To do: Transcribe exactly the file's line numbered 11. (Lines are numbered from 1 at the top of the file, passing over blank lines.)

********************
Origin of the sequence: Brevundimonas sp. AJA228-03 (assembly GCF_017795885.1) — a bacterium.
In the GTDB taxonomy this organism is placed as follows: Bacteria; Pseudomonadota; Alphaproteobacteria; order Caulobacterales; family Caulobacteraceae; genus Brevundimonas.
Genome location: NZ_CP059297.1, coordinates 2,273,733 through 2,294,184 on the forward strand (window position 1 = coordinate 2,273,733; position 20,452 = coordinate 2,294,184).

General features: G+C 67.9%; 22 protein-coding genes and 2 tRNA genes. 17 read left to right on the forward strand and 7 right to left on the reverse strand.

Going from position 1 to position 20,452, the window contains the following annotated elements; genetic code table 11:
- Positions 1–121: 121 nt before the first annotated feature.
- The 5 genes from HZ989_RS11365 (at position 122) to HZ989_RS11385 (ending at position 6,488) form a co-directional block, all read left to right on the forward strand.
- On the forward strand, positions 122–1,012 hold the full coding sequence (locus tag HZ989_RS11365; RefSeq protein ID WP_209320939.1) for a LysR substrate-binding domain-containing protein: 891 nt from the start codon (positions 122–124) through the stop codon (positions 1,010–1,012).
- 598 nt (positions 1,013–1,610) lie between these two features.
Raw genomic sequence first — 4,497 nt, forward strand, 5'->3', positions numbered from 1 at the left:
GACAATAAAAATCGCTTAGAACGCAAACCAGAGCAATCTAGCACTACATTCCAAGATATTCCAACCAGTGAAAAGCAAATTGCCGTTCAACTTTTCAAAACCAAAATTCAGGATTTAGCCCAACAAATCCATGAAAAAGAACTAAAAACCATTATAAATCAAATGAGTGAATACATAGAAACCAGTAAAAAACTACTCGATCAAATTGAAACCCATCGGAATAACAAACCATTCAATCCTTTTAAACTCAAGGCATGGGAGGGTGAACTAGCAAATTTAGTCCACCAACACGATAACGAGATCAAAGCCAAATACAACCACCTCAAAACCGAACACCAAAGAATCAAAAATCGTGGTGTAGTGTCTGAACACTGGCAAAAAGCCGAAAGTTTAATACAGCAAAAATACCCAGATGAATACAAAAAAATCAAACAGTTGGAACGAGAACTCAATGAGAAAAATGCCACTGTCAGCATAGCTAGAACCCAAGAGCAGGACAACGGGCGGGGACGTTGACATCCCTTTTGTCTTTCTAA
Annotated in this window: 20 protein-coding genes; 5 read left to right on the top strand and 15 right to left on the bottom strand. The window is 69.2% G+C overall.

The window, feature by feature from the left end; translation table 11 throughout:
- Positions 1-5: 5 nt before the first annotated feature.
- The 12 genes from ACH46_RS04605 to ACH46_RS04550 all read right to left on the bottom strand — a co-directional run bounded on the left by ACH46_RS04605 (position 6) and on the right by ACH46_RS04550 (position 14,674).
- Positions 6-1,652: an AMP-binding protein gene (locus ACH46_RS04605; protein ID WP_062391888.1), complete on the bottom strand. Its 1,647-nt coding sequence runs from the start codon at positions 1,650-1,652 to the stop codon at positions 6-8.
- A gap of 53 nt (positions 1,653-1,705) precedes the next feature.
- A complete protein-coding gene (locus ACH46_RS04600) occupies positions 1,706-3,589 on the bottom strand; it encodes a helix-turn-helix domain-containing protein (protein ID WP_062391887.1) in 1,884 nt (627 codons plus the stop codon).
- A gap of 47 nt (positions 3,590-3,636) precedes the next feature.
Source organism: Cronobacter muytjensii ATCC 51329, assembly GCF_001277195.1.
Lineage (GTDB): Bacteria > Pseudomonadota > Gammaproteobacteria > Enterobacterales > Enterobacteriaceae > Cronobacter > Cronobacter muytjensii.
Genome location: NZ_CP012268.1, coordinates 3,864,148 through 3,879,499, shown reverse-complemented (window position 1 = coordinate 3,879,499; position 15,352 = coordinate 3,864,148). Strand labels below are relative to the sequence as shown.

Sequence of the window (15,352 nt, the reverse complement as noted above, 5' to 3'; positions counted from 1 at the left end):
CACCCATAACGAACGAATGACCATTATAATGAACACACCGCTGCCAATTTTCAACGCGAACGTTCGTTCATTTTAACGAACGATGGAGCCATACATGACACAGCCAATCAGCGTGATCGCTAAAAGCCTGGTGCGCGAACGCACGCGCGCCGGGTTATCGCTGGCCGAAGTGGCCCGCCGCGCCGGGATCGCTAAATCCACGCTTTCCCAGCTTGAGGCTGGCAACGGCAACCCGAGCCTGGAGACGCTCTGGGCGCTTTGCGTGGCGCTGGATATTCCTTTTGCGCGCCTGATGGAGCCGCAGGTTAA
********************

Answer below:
GACAATAAAAATCGCTTAGAACGCAAACCAGAGCAATCTAGCACTACATTCCAAGATATTCCAACCAGTGAAAAGCAAATTGCCGTTCAACTTTTCAAAACCAAAATTCAGGATTTAGCCCAACAAATCCATGAAAAAGAACTAAAAACCATTATAAATCAAATGAGTGAATACATAGAAACCAGTAAAAAACTACTCGATCAAATTGAAACCCATCGGAATAACAAACCATTCAATCCTTTTAAACTCAAGGCATGGGAGGGTGAACTAGCAAATTTAGTCCACCAACACGATAACGAGATCAAAGCCAAATACAACCACCTCAAAACCGAACACCAAAGAATCAAAAATCGTGGTGTAGTGTCTGAACACTGGCAAAAAGCCGAAAGTTTAATACAGCAAAAATACCCAGATGAATACAAAAAAATCAAACAGTTGGAACGAGAACTCAATGAGAAAAATGCCACTGTCAGCATAGCTAGAACCCAAGAGCAGGACAACGGGCGGGGACGTTGACATCCCTTTTGTCTTTCTAA